Suggestions for What to Include in Your Letter
How should I start the letter?
Start by addressing your message to the recipient. This can be specific or general, examples are below.
-To my mother’s heart recipient
-Dear lung recipient
What should I say?
What you include is up to you, and your message can be brief. A recipient knows very little about their donor. Sharing your loved one’s first name, and your relationship to them can be meaningful to the recipient. Recipients are often interested to know what their donor was like, what their occupation was, and what hobbies they enjoyed. You can also share if you have thought of the recipient, share sentiments of continued heath, and express an interest in hearing from them or communicating directly. Examples of possible statements to include are below.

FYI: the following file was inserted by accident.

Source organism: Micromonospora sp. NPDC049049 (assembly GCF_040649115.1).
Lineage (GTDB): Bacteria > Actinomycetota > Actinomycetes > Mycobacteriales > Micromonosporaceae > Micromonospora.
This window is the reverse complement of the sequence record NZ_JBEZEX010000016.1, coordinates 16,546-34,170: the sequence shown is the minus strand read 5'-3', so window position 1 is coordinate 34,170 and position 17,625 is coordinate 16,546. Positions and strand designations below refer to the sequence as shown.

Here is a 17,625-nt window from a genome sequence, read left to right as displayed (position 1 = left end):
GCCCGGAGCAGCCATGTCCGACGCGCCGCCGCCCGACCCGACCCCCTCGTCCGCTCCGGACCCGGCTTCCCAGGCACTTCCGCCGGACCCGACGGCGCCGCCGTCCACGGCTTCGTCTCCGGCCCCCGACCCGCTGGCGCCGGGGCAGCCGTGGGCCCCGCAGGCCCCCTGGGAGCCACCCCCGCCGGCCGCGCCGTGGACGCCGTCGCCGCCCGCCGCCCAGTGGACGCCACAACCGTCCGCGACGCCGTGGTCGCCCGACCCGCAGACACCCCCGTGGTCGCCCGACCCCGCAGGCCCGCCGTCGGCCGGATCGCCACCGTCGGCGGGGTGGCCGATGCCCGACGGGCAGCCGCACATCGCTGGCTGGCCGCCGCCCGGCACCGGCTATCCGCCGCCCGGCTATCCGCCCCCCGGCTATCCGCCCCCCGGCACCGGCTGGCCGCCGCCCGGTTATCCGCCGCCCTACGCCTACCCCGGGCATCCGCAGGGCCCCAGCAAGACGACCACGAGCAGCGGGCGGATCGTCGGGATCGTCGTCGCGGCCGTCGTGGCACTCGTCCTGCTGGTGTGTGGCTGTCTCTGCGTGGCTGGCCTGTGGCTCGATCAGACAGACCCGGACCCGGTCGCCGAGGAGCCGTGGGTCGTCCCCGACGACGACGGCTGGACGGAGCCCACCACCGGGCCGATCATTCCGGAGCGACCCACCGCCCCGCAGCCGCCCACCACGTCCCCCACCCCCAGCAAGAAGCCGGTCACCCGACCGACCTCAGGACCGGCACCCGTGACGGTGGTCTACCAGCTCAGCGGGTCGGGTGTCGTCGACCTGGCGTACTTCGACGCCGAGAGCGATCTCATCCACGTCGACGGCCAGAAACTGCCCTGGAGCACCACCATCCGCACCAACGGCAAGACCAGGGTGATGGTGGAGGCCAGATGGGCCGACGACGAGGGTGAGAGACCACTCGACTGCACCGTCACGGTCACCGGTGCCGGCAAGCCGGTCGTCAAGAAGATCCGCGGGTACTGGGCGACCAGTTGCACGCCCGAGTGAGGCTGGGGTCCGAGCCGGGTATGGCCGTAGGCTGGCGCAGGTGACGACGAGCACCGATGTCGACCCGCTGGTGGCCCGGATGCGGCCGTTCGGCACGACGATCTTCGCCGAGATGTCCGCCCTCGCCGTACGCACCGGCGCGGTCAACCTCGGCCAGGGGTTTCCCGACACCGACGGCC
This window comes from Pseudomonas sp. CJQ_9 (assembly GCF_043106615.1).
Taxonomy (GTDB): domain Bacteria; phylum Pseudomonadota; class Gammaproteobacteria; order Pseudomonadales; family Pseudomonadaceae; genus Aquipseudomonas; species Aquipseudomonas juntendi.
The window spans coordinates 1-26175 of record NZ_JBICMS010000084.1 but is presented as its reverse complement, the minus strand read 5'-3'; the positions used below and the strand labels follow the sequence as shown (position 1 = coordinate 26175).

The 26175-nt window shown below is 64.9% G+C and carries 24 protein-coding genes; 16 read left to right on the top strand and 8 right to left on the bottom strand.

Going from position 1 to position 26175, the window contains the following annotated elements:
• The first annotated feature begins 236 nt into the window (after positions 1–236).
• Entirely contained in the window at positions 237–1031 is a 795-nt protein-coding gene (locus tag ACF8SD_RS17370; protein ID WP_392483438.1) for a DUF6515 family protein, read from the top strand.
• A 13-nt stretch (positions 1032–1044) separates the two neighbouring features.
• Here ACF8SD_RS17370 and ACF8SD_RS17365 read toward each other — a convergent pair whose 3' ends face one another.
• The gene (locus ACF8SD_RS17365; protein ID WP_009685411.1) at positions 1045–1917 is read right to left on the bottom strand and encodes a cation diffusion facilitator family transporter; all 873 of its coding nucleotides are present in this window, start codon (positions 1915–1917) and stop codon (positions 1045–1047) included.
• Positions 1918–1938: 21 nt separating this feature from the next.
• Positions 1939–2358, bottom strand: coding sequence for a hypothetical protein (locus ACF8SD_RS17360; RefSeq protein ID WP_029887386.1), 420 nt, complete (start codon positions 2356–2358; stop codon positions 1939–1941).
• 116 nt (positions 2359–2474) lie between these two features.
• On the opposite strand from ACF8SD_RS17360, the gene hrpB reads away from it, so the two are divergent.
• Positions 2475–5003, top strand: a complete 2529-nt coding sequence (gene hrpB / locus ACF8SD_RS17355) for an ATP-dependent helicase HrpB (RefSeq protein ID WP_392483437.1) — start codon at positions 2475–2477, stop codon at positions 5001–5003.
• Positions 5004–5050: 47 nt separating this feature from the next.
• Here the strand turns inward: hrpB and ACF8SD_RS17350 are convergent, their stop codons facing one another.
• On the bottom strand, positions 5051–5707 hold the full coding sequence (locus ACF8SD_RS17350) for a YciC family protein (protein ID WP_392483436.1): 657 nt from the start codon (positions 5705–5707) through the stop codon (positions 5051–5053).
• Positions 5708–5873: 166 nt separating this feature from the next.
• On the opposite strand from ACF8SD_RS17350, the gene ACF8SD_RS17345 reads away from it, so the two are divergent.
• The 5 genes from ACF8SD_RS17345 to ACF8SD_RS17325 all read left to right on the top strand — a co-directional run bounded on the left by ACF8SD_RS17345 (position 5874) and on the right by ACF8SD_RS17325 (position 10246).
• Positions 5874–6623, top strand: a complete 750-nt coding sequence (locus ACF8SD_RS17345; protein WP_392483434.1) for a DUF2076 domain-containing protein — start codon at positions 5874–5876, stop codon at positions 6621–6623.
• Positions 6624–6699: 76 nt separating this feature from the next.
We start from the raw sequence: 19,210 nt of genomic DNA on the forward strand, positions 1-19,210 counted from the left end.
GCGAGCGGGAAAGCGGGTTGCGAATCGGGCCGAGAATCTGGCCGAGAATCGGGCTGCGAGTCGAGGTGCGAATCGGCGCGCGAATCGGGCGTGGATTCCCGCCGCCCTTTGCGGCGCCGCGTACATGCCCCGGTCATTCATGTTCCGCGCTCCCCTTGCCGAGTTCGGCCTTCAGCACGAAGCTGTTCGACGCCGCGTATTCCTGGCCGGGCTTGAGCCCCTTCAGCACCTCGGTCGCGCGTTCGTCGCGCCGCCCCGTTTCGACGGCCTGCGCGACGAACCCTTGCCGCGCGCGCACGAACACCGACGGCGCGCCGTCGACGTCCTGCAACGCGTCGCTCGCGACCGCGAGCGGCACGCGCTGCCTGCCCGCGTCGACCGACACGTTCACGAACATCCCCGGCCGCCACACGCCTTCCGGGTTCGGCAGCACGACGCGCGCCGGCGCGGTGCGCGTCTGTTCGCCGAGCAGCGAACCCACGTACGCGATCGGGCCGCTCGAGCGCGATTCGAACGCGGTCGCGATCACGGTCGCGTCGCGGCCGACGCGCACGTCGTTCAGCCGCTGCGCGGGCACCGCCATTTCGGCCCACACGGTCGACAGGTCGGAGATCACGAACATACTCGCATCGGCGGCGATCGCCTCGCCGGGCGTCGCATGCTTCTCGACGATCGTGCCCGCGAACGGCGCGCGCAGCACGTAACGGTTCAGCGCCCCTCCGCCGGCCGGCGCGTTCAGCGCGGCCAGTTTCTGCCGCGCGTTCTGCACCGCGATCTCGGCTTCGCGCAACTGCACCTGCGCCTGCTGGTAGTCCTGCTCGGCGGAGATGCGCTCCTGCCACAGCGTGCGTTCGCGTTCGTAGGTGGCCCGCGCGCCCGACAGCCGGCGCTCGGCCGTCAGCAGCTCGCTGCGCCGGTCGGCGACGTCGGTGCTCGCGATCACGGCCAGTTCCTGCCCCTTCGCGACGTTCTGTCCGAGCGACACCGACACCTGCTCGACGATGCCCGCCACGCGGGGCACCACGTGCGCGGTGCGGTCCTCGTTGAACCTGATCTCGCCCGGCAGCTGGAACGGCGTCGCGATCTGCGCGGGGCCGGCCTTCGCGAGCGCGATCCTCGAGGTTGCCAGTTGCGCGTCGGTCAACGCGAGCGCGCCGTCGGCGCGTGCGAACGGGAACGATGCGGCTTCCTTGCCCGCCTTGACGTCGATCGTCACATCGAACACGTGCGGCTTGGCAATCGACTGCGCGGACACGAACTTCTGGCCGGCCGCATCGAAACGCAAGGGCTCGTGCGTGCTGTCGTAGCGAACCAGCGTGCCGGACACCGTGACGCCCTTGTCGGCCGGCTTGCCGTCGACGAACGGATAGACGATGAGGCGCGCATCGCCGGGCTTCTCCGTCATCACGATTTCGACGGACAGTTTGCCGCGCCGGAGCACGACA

-My name is Samantha, and you received my brother Charlie’s heart. My brother would be pleased to know that he helped you.
-My mother, Maya, was a wonderful woman. She enjoyed being outdoors and her favorite food was chocolate chip cookies.
-I hope my daughter’s gift has made a difference in your life and I wish you continued health.
-I would love to one day meet you, to learn more about you, and to tell you more about the person that my husband was.
-It would it would be an incredible gift to hear from you, even once. Would you please consider sending a response?
Is there anything I should avoiding saying?
We ask that you not include identifying information like last names, email address, phone number, and where you live. While it is possible to exchange this information with recipients, you both must consent to share this information. Sharing this information cannot be undone. We encourage you to get to know the recipient anonymously so you can decide if this is a relationship you would like to foster.
How should I close the letter?
In closing your letter, you can sign your first name, note your relationship to your loved one, or simply as “Your Donor’s Family.”
-Your Donor’s Wife
-Your Donor’s Family